Having grown up within spitting distance of Hastings, I can say without bullshitting that there has always been a solid punk scene lurking behind the peeling doughnut shops and once forlorn, now skeletal pier. Seeing both the Filaments and Capdown there on separate occasions as an impressionable young teenager before growing to hang around at the skate park, smoke weed in Linton Gardens, seeing bands play while the walls sweated in the Crypt - all of these things shaped me for better or worse. All of these things have clearly shaped Maid of Ace as well, a group of sisters who thrash out Hellcat-style punk rock as if their next cider depended on it. Opening tracks ‘Enemy Within’ and ‘Nothin’ on Me’ gives you a good idea where they are coming from, a whirlwind of pounding rhythm, distorted riffs and throat wrenching vocals. This is definitely the main thrust of the record’s attack, working particularly well on ‘Dirty Girl’ where a sludgy chorus with shouted gang vocals wrestles for attention with the furious speed of the rest of the song. If this was it things could get boring, but there are enough varying influences cropping up to keep the listeners attention. The mellow opening riff which brings a false sense of security to ‘Sick of You’ soon gives way to a punk rock assault but it is in this, in the creeping indie guitar of ‘Horror Show’ and in the 90s grunge influenced alternative love song ‘Cannibal’ that are visible the seeds of great things to come. Perhaps the main point to make out of these differing influences is that they are always played within context – i.e. not forced and sounding out of place, just another exclamation point to their juggernaut balls out rock n roll. Apart from the above mentioned tracks, high point for me is the psychobilly-tinged ‘Dickhead’ which calls someone out for moving to London and getting too Nathan Barley for his Ugg boots…we all know a couple right? This is a solid opening salvo of sea spray and cider-flecked gutter punk from a group who you are sure to hear more from soon.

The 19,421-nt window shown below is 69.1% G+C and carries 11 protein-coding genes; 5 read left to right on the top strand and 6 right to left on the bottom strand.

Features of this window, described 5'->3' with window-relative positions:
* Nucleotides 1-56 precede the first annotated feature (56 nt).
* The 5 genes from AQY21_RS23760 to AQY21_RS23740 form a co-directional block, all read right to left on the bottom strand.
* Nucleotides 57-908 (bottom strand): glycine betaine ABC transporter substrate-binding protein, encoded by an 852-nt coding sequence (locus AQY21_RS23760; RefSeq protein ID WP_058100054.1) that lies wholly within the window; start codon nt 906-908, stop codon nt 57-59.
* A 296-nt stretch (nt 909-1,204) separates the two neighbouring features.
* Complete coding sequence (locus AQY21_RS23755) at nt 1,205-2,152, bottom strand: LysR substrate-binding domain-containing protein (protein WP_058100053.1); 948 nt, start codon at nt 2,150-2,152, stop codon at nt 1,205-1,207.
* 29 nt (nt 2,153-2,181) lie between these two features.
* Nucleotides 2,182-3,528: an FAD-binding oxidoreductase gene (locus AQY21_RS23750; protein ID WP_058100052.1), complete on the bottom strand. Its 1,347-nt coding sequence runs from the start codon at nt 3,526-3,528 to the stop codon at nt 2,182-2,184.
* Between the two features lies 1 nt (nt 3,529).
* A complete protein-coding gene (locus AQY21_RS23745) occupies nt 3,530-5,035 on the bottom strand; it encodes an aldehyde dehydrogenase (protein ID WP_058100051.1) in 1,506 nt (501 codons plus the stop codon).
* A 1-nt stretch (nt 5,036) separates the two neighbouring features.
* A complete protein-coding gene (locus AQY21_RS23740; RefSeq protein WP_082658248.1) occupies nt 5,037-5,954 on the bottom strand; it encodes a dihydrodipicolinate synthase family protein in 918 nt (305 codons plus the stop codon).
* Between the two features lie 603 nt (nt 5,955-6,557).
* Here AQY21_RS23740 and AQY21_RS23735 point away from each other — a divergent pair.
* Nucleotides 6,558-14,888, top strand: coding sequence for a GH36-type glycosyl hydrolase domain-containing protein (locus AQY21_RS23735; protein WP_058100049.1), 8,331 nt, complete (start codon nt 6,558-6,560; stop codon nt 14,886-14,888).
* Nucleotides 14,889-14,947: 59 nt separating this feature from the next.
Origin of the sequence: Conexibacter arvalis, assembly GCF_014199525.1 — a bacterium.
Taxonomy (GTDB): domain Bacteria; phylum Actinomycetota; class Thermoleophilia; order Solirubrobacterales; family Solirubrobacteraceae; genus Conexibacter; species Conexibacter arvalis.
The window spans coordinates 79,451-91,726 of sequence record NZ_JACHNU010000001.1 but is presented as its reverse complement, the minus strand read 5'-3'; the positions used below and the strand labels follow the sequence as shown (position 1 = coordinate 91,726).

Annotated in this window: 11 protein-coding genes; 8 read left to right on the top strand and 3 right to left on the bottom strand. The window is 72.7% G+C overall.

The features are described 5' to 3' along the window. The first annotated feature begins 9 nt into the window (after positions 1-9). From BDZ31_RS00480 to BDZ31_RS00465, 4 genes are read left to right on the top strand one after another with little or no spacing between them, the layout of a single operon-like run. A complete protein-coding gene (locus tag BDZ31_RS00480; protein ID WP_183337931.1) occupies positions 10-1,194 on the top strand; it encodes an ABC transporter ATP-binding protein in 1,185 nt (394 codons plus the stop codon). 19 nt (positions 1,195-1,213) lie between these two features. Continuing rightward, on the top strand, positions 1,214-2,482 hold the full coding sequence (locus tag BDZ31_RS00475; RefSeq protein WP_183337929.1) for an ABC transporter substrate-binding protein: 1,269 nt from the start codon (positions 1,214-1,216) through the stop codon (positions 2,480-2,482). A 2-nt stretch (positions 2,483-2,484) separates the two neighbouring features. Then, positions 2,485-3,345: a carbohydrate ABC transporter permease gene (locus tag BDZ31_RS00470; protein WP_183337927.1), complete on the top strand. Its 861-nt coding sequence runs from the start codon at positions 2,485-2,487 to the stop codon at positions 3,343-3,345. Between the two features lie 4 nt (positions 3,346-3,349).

By Jono Coote